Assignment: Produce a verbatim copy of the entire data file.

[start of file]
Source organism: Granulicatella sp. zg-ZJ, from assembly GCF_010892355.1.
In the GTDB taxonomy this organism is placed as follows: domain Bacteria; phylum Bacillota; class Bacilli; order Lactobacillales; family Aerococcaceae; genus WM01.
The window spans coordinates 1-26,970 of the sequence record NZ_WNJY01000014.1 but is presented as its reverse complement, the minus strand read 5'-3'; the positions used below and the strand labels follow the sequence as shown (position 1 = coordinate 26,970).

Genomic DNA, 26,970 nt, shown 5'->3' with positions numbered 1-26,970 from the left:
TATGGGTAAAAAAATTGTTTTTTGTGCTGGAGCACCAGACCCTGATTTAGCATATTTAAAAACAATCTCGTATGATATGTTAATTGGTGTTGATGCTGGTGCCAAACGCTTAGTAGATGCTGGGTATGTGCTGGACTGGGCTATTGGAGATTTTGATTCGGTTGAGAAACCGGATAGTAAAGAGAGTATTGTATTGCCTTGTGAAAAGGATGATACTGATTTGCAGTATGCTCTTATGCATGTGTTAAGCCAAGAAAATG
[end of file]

Source organism: Granulicatella sp. zg-ZJ, from assembly GCF_010892355.1.
In the GTDB taxonomy this organism is placed as follows: domain Bacteria; phylum Bacillota; class Bacilli; order Lactobacillales; family Aerococcaceae; genus WM01.
The window spans coordinates 1-26,970 of the sequence record NZ_WNJY01000014.1 but is presented as its reverse complement, the minus strand read 5'-3'; the positions used below and the strand labels follow the sequence as shown (position 1 = coordinate 26,970).

Genomic DNA, 26,970 nt, shown 5'->3' with positions numbered 1-26,970 from the left:
TATGGGTAAAAAAATTGTTTTTTGTGCTGGAGCACCAGACCCTGATTTAGCATATTTAAAAACAATCTCGTATGATATGTTAATTGGTGTTGATGCTGGTGCCAAACGCTTAGTAGATGCTGGGTATGTGCTGGACTGGGCTATTGGAGATTTTGATTCGGTTGAGAAACCGGATAGTAAAGAGAGTATTGTATTGCCTTGTGAAAAGGATGATACTGATTTGCAGTATGCTCTTATGCATGTGTTAAGCCAAGAAAATG